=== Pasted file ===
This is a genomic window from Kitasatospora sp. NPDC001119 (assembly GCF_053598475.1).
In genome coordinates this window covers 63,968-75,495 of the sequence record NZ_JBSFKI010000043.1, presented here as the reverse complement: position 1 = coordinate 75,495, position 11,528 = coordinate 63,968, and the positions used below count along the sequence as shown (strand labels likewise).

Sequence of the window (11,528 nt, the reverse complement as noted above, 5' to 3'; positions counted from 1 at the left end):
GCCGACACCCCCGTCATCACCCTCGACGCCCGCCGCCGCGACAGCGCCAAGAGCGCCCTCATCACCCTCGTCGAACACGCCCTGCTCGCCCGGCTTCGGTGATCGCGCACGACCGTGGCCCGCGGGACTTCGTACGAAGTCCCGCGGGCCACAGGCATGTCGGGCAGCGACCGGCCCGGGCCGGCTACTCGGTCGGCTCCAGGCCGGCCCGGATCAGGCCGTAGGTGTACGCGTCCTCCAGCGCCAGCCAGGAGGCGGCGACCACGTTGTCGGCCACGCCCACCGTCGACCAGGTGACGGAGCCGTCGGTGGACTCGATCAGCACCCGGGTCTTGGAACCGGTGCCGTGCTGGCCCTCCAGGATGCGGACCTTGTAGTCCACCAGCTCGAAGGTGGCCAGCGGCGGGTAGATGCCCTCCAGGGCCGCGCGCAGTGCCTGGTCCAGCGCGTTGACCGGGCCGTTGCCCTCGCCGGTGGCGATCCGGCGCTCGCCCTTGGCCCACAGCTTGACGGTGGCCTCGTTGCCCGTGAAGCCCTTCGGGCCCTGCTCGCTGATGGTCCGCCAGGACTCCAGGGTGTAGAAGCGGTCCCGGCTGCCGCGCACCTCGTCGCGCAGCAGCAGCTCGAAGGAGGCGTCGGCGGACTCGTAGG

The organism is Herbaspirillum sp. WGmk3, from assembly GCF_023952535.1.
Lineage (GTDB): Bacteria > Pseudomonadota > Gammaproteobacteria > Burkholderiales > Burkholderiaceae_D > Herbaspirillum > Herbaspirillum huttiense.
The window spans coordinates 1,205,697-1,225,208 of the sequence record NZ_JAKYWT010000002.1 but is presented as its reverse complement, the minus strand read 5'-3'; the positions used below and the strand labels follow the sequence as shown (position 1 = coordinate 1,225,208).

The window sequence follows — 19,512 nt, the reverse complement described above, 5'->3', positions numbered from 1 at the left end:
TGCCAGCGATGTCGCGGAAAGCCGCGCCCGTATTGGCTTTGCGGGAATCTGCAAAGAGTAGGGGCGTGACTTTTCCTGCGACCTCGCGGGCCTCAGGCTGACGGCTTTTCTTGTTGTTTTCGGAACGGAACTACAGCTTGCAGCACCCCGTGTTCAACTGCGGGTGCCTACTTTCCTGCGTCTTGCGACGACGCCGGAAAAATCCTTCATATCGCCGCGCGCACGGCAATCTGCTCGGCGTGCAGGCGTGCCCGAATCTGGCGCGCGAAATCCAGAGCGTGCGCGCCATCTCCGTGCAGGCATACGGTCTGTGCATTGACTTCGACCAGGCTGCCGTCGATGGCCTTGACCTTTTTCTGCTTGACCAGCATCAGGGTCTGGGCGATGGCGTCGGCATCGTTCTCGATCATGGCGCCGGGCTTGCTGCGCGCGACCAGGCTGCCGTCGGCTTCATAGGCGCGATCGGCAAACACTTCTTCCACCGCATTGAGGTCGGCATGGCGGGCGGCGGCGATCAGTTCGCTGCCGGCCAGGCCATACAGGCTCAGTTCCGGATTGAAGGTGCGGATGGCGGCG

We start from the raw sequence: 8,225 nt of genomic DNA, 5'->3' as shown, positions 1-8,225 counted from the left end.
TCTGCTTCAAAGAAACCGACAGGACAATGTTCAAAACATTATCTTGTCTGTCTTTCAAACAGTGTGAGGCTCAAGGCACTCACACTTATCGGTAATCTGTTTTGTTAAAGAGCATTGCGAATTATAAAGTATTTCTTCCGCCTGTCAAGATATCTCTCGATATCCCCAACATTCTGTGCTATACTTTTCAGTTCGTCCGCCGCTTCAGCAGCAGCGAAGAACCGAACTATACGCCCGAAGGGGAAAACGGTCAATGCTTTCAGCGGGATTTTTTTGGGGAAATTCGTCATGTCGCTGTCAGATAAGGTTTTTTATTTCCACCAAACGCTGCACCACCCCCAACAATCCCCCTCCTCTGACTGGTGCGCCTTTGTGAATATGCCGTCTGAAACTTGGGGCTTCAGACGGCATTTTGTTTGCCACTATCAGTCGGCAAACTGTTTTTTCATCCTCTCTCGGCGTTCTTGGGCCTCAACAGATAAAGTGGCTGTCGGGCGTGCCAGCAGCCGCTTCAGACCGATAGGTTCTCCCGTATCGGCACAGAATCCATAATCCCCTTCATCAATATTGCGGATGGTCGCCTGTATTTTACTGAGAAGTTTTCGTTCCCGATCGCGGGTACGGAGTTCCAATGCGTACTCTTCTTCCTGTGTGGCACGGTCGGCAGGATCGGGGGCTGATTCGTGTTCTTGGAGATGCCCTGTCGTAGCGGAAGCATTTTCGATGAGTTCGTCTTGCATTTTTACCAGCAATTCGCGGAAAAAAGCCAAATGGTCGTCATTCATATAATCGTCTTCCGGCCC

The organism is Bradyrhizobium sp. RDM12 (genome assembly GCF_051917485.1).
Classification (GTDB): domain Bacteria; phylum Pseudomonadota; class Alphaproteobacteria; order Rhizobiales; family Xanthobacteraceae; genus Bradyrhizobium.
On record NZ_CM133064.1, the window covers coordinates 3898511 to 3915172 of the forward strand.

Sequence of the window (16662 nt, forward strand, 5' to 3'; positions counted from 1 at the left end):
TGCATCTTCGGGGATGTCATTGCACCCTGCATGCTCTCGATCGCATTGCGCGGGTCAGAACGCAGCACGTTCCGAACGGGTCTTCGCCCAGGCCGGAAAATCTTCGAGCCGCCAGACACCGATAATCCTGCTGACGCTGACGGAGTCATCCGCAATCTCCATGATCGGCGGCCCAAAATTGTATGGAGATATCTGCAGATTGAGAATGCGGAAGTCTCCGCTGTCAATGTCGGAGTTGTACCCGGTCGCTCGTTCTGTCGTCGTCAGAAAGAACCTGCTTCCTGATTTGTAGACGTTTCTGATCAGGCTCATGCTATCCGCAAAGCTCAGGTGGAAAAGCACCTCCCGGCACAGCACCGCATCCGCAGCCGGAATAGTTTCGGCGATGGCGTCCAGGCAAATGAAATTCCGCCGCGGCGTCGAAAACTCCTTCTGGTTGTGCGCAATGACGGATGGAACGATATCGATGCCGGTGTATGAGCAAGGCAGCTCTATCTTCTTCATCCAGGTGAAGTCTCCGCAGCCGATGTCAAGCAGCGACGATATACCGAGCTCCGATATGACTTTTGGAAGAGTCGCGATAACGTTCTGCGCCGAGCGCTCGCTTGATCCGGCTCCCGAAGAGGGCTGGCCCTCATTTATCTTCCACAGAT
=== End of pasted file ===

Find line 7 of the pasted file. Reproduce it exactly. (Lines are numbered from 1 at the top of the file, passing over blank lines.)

The window spans coordinates 1,205,697-1,225,208 of the sequence record NZ_JAKYWT010000002.1 but is presented as its reverse complement, the minus strand read 5'-3'; the positions used below and the strand labels follow the sequence as shown (position 1 = coordinate 1,225,208).